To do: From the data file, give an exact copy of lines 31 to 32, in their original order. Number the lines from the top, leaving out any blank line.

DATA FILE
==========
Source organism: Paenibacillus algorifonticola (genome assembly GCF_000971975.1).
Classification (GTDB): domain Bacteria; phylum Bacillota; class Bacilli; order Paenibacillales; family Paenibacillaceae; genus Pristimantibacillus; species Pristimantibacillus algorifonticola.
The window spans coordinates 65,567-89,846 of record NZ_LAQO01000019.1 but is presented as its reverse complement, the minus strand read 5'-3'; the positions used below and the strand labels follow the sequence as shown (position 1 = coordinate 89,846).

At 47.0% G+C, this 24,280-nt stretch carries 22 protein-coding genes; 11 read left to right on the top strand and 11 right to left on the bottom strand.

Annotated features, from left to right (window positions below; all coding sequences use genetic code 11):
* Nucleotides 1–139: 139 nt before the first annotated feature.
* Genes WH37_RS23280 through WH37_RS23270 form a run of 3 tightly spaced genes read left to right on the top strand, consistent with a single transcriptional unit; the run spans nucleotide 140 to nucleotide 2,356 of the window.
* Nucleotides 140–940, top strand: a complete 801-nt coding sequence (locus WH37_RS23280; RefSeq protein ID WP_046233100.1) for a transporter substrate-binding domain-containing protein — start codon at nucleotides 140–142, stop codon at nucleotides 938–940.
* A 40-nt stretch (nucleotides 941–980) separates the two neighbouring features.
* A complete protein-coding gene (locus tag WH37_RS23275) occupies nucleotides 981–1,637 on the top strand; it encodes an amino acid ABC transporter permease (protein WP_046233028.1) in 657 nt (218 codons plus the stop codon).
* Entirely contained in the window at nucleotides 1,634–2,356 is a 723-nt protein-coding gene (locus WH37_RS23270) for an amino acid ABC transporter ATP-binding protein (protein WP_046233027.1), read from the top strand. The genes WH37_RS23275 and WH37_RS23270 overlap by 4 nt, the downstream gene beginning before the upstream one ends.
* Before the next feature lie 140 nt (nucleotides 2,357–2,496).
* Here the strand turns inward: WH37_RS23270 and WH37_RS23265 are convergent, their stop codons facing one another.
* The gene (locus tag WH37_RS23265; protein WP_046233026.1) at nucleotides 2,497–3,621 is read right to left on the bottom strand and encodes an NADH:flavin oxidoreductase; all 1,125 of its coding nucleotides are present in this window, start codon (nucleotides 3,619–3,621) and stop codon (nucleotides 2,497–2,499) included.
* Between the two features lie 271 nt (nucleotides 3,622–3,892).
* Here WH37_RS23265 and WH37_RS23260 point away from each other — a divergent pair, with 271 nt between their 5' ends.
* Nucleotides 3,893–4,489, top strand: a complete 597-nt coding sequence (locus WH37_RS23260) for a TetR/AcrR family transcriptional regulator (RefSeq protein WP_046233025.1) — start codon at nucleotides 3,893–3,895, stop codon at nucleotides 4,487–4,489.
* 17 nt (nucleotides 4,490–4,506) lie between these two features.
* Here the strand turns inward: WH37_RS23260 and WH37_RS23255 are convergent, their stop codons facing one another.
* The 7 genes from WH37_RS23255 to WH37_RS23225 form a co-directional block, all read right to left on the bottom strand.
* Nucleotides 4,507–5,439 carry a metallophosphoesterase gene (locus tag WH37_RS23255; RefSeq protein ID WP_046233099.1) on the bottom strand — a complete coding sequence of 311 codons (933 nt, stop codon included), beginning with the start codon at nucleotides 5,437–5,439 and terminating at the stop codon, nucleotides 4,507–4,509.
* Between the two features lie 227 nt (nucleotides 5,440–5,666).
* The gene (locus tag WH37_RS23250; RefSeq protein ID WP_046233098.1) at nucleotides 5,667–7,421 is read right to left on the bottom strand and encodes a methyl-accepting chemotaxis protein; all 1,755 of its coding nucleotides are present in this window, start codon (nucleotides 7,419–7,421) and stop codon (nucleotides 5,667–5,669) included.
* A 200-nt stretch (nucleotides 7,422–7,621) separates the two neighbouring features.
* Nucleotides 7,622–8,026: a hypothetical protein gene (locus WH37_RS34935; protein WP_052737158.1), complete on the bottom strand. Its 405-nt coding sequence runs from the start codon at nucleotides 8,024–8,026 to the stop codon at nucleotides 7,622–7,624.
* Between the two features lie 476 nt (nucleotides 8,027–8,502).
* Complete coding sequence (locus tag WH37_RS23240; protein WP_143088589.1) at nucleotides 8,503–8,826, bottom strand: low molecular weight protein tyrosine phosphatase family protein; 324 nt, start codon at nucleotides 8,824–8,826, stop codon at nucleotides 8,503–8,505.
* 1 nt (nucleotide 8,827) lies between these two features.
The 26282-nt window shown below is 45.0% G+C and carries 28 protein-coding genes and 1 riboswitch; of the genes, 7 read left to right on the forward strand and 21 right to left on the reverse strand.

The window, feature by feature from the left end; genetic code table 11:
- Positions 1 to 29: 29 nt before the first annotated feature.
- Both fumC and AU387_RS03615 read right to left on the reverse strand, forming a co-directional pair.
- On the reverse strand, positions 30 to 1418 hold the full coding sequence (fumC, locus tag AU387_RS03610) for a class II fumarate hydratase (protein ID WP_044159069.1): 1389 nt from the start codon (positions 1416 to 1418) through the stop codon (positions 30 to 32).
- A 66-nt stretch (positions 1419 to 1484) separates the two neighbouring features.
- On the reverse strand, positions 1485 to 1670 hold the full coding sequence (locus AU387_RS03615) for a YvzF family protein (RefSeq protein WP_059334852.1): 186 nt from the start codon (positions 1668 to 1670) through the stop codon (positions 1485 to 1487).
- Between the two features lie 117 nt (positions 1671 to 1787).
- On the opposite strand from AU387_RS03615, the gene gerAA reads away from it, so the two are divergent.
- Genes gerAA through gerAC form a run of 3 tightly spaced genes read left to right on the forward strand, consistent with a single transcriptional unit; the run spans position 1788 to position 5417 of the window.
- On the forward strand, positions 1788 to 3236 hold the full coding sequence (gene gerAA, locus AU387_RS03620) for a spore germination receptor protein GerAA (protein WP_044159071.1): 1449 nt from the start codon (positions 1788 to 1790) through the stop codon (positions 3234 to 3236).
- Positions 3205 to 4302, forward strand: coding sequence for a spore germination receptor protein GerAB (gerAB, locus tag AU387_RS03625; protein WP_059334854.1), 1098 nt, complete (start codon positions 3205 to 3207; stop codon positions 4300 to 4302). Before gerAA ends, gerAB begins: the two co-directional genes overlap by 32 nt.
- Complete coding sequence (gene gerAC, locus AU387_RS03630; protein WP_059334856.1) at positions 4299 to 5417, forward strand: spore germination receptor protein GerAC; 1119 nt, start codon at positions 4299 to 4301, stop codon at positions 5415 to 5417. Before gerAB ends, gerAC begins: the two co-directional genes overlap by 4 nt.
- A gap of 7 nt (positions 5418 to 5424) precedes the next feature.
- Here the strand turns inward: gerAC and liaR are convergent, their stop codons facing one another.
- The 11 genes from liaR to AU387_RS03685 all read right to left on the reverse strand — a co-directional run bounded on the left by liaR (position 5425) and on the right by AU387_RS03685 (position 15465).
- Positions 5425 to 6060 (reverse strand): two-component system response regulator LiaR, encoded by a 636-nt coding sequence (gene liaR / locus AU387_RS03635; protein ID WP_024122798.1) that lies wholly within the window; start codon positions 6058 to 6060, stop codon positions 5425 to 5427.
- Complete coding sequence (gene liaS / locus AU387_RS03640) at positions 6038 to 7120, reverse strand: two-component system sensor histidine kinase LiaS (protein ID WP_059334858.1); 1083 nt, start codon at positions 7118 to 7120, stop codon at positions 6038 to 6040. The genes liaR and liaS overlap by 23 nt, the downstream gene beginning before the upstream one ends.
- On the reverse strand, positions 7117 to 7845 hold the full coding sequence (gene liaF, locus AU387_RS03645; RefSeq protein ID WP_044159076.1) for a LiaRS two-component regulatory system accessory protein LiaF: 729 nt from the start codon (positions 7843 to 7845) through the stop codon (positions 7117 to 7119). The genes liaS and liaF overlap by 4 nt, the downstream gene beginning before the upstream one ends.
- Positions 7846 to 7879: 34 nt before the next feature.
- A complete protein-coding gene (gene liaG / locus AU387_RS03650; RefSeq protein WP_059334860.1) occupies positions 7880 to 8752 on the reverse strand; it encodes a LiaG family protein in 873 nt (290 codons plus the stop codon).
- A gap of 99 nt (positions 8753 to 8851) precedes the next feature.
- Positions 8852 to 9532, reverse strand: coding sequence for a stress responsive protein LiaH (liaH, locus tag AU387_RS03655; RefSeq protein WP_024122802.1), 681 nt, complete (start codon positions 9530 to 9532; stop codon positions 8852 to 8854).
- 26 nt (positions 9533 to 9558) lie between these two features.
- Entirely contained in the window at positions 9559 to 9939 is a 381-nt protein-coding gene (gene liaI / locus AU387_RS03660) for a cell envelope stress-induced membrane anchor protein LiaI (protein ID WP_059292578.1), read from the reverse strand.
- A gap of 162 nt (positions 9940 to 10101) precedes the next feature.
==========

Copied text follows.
- Positions 1 to 29: 29 nt before the first annotated feature.
- Both fumC and AU387_RS03615 read right to left on the reverse strand, forming a co-directional pair.